It was great. I mean, I love pie, but a pie filled with hot little tomatoes and cheese? Oh my God. It’s like a pizza or a calzone but in pie form. While this recipe only calls for tomatoes and cheese, you could easily add some pancetta or fresh basil and make the dish really special. My favorite thing about this pie though, is how versatile it is. It makes a wonderful appetizer or side dish, but you could also add it to a dessert buffet in case your guests are looking for something savory instead of something sweet. Yes, it’s a little bit more involved than your standard salad or crudités plate, but it’s sooooooo worth it.

So the next time you have people over, or even if you just want to make a really nice dinner for your family, take a little extra time and make this pie. But make it now while the heirlooms are in season, because once they’re gone, you’ll have to wait a whole year before they’re back. And trust me, a year is way too long to wait.

over head shot

Cherry Tomato Pie


  • 1 package of refrigerated pie crust
  • 4 oz. feta cheese, crumbled
  • 2/3 cup Parmesan cheese, shredded and divided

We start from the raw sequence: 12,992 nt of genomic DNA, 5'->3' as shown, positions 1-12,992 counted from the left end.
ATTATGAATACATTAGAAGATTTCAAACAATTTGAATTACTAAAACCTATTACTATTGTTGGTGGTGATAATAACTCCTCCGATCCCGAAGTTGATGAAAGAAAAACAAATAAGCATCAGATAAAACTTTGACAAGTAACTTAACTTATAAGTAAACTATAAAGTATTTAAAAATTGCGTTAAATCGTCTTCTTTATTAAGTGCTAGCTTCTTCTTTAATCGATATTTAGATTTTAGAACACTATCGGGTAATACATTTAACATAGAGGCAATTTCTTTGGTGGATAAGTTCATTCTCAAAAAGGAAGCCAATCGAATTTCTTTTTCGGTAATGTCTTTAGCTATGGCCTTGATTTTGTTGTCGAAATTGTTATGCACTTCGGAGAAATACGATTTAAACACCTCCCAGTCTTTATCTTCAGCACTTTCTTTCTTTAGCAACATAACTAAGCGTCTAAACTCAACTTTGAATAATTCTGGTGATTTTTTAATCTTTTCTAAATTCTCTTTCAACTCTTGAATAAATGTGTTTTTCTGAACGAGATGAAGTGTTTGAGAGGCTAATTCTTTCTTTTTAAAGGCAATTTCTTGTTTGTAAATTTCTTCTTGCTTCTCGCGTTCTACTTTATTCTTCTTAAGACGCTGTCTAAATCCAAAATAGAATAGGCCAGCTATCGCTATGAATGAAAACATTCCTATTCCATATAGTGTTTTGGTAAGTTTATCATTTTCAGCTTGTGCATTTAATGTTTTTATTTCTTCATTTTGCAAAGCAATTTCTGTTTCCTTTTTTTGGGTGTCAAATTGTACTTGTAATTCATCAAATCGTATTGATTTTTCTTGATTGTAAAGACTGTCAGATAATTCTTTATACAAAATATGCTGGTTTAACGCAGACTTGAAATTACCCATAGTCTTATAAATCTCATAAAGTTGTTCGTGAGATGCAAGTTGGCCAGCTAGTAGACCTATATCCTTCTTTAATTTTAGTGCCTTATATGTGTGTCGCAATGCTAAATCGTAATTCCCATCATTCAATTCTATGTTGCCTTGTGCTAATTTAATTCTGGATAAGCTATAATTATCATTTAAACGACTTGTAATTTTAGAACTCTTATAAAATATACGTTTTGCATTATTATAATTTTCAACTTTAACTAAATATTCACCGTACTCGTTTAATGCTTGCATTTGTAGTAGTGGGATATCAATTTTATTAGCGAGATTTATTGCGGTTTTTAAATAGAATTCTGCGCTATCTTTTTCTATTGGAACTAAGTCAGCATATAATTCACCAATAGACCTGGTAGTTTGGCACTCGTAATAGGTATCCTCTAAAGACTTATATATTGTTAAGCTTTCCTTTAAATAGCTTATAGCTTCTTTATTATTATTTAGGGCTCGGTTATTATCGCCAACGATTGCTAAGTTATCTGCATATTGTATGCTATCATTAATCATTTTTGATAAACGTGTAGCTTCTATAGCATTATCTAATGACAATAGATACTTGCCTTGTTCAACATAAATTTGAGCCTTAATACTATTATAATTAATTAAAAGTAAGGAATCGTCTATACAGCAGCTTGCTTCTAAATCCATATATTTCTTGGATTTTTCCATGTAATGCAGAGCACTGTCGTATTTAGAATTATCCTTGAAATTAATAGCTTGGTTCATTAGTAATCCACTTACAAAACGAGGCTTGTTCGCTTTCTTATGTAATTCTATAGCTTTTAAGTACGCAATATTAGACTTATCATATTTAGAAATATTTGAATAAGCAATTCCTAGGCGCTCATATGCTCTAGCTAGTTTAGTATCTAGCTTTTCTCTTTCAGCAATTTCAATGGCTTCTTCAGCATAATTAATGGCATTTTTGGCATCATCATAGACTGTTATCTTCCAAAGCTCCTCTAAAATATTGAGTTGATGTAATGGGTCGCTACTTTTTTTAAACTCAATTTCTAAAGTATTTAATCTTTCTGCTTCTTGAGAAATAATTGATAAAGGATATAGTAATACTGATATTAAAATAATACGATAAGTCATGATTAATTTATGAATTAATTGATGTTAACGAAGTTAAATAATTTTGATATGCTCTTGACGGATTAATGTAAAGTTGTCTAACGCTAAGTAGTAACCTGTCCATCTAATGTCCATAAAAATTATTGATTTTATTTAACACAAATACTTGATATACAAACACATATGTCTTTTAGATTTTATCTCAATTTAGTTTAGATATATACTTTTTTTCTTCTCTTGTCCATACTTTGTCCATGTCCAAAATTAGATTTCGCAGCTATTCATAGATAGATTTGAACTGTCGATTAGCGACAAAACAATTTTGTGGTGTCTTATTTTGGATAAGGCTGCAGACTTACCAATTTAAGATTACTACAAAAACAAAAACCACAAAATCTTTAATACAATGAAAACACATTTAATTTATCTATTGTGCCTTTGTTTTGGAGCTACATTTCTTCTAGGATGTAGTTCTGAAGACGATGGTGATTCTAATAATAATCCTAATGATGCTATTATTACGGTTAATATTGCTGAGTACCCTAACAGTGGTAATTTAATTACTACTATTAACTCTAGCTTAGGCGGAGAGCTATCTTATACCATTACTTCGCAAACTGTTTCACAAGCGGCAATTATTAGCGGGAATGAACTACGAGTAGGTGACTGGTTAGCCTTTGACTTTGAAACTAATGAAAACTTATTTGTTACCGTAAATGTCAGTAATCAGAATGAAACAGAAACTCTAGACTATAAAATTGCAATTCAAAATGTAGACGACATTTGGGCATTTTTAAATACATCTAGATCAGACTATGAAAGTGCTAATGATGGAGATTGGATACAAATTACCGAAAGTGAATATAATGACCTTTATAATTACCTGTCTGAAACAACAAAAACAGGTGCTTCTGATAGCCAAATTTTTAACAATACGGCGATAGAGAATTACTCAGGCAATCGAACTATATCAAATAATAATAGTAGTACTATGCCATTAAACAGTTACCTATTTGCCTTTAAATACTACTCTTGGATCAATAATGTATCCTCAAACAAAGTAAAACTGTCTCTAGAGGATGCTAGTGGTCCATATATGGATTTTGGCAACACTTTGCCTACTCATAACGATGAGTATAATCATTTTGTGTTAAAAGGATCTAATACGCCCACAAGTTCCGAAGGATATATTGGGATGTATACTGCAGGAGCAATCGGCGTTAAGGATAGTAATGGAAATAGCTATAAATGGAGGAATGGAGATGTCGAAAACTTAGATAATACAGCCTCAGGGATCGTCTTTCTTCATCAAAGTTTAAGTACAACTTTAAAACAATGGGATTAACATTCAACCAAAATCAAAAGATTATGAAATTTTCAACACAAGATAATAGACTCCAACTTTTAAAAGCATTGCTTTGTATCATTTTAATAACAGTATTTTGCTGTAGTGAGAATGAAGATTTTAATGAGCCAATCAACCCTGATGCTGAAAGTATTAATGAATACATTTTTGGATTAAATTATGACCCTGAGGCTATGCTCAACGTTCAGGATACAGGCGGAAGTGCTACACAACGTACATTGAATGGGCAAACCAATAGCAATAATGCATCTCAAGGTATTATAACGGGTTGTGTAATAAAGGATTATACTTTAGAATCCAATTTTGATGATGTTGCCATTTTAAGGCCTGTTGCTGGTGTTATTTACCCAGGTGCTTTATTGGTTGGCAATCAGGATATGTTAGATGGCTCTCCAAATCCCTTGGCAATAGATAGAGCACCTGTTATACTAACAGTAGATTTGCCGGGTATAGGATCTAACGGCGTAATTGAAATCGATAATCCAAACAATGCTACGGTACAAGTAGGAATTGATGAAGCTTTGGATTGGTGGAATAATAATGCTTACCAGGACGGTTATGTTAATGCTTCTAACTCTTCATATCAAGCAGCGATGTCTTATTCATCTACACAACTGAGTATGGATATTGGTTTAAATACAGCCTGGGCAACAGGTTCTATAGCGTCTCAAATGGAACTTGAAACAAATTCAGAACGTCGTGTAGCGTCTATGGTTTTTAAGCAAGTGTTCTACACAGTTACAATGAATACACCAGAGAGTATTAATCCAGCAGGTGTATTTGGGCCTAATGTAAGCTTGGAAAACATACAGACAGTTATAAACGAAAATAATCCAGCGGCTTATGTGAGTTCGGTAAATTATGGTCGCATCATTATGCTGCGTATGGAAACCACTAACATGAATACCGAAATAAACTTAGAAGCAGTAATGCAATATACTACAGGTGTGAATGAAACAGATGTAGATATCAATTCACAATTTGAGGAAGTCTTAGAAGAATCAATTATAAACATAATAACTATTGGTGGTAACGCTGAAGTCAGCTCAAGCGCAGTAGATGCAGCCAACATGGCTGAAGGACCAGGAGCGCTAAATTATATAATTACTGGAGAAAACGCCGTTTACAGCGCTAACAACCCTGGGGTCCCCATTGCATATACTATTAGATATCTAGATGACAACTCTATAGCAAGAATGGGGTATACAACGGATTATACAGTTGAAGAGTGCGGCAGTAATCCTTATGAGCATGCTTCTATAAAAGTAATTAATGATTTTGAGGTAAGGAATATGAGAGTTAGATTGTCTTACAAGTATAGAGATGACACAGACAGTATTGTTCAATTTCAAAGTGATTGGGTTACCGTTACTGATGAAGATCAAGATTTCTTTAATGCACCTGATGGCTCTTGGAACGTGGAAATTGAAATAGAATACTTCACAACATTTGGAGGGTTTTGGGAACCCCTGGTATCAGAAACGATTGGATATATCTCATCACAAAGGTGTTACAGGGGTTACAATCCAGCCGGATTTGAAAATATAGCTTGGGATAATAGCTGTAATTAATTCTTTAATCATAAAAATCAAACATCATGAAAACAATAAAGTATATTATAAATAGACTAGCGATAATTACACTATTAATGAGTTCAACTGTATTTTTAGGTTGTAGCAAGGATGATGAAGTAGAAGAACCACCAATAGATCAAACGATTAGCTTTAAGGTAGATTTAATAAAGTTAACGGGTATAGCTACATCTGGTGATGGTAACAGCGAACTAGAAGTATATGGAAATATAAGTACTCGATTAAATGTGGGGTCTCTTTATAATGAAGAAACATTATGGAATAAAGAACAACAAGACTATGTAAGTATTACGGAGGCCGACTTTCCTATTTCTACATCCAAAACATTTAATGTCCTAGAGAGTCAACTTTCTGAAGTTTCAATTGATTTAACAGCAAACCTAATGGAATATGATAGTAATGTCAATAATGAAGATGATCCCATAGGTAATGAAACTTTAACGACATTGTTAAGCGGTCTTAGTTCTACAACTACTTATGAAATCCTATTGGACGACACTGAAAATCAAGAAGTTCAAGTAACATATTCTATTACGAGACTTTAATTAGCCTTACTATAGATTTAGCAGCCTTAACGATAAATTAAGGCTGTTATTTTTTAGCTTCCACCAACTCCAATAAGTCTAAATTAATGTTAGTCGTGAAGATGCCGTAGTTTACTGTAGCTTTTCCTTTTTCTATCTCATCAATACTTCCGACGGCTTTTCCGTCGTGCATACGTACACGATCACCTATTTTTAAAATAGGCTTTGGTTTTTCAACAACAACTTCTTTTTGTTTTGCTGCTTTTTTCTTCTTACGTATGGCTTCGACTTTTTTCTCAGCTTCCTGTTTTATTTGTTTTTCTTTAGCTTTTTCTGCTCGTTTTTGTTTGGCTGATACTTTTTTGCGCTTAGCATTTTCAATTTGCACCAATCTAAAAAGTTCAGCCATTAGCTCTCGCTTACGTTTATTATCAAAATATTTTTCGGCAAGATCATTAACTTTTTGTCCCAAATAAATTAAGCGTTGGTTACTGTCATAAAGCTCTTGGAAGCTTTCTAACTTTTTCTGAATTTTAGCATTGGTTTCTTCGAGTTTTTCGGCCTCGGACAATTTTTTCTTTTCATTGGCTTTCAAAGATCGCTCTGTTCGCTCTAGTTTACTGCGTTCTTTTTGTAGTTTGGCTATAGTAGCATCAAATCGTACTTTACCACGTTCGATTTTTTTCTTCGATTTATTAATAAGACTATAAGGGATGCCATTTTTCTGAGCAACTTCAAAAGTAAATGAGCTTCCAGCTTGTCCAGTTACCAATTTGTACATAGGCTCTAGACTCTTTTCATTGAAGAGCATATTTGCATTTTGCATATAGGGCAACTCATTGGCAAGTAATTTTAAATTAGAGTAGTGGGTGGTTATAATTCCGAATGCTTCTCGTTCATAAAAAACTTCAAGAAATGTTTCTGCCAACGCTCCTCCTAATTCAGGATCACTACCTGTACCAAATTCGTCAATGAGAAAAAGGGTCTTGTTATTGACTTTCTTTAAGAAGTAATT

• 1/4 cup mayonnaise
  • 1 egg, separated
  • 1 tablespoon fresh oregano, chopped
  • 1 tablespoon fresh basil, chopped
  • 4 cups  assorted heirloom cherry tomatoes, cut in half


  1. Preheat oven to 375°F.
  2. In a bowl, stir together the feta, 1/4 cup of Parmesan, the mayonnaise, egg yolk, oregano, basil and a dash of pepper.
  3. Unroll one pie crust, and ease it into a 9-inch pie plate. Sprinkle with the remaining Parmesan cheese. Spoon the feta mixture into the pie plate. Top with the tomatoes. Sprinkle with a half teaspoon of salt.
  4. Take the remaining pie crust and use a cookie cutter to cut out shapes and use as the top crust.
  5. Whisk together the egg white and 2 teaspoons of water, brush over the top of the pastry.
  6. Cover the edge with tin foil to prevent from overbrowning. Bake for 35 minutes. Remove the foil and continue baking for another 45 minutes or until the crust is golden brown. Cool on wire rack for at least 10 minutes and serve.

labeled creamed onions

Thanksgiving has got to be my favorite holiday of the year. Not just because of all the family and friends that get together to hang out, but also because of all the food. Yes, as I’m sure you’ve noticed, I love food. But it’s not just about the food. Of course the food is always good, but what I really love is all of us in the kitchen cooking together.

See, I grew up in a family that shared Thanksgiving. It was never up to just one person to cook the whole feast. We treated Thanksgiving like a big potluck and everyone that came contributed. It made the whole event easier because there wasn’t as much stress about what to cook, and when or if things would be done on time. How did we decide who made what? Easy, everyone made their favorite dish. That’s why we always had a green bean dish, a yam dish, mashed potatoes (just in case there were those that didn’t like yams), cranberries, stuffing… all the stuff you’d expect to find on a Thanksgiving table.

close up